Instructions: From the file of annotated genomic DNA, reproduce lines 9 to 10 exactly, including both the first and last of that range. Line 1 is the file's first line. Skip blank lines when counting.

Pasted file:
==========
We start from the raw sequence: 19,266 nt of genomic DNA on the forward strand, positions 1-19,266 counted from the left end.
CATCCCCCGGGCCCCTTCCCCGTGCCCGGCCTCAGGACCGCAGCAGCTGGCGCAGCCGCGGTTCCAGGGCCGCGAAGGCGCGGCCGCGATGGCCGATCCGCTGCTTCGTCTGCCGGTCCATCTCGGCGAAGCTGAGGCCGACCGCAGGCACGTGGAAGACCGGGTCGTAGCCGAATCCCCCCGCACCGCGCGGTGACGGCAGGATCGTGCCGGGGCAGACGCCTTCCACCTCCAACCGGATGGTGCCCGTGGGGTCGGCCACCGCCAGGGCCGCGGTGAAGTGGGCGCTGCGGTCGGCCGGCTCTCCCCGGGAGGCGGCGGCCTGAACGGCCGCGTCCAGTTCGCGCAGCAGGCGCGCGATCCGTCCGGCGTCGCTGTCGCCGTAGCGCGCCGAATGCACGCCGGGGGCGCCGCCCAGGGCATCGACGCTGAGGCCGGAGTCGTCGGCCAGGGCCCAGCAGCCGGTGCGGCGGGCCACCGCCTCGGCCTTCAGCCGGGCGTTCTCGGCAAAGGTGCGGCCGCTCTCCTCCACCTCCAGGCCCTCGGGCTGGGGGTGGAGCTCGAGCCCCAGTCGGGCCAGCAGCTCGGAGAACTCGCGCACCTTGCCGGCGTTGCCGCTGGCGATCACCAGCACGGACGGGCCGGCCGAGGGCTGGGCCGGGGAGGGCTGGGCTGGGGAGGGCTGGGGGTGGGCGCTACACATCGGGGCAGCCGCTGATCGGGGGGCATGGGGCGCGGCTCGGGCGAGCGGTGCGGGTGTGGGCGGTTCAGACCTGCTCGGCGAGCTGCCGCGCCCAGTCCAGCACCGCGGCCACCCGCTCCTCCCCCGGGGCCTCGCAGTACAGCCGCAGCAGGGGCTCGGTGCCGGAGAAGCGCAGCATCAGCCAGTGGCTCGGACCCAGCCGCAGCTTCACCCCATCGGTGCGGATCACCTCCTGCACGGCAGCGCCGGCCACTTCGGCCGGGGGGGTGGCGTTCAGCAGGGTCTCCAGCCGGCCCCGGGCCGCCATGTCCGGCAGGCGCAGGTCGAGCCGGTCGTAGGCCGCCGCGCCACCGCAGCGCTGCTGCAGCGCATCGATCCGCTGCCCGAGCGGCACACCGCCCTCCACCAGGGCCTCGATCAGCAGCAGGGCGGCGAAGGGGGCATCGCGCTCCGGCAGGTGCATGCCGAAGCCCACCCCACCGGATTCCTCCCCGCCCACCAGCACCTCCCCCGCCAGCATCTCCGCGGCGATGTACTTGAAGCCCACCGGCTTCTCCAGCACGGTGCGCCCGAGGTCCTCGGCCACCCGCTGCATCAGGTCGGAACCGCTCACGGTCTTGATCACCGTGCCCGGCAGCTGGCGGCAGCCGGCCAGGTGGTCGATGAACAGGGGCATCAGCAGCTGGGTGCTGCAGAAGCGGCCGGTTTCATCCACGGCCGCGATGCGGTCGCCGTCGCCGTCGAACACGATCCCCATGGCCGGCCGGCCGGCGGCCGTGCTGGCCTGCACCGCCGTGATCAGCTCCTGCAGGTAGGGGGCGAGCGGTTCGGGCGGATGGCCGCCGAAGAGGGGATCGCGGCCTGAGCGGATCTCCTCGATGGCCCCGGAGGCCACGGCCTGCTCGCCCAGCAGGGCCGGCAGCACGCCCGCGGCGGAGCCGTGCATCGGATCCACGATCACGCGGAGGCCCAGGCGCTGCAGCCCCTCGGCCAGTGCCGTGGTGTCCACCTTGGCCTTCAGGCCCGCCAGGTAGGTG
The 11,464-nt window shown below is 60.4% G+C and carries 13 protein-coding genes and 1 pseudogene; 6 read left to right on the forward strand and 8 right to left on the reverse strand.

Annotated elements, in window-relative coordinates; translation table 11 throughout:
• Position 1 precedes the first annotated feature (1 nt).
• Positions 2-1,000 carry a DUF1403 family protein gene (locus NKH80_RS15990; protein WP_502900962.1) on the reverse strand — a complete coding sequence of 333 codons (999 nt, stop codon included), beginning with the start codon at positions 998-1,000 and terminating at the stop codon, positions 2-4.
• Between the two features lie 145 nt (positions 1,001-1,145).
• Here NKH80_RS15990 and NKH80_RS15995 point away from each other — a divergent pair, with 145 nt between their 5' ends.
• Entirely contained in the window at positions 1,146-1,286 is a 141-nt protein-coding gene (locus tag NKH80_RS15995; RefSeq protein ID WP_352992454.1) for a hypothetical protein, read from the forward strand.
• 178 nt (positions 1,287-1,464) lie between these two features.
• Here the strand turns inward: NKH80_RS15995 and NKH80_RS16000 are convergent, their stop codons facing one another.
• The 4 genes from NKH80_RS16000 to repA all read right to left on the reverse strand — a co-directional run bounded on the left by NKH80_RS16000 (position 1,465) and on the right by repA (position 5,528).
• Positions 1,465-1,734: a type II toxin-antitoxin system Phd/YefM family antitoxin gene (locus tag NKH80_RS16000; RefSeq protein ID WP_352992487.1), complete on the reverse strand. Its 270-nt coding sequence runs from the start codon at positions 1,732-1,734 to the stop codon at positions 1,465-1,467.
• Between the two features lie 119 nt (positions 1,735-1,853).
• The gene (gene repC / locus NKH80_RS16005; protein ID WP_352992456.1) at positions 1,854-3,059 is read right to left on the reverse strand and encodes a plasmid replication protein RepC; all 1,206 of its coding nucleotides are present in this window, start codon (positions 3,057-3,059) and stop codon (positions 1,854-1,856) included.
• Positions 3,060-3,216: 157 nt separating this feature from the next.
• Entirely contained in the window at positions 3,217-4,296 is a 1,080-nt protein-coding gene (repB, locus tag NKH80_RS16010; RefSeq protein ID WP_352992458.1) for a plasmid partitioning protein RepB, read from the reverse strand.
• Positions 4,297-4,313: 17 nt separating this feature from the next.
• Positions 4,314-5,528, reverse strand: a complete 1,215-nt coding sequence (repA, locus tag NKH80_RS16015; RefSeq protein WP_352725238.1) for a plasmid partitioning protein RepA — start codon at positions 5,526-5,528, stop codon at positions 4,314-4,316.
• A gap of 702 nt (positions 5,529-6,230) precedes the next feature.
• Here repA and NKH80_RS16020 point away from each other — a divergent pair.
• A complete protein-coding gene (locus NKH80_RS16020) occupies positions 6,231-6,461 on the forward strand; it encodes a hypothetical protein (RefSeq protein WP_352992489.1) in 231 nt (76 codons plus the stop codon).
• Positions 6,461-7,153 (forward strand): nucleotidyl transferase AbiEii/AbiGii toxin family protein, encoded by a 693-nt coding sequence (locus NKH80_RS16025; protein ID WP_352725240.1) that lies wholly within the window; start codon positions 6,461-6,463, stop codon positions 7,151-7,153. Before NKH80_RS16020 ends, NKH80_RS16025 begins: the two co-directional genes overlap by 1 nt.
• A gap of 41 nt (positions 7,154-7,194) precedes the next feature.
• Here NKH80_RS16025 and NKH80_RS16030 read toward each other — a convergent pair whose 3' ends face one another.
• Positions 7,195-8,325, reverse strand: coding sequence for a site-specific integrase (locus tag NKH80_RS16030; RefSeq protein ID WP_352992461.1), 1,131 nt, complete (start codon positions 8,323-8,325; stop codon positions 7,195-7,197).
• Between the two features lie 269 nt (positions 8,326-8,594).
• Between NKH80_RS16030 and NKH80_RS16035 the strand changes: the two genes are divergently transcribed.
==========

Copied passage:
• Entirely contained in the window at positions 1,146-1,286 is a 141-nt protein-coding gene (locus tag NKH80_RS15995; RefSeq protein ID WP_352992454.1) for a hypothetical protein, read from the forward strand.
• 178 nt (positions 1,287-1,464) lie between these two features.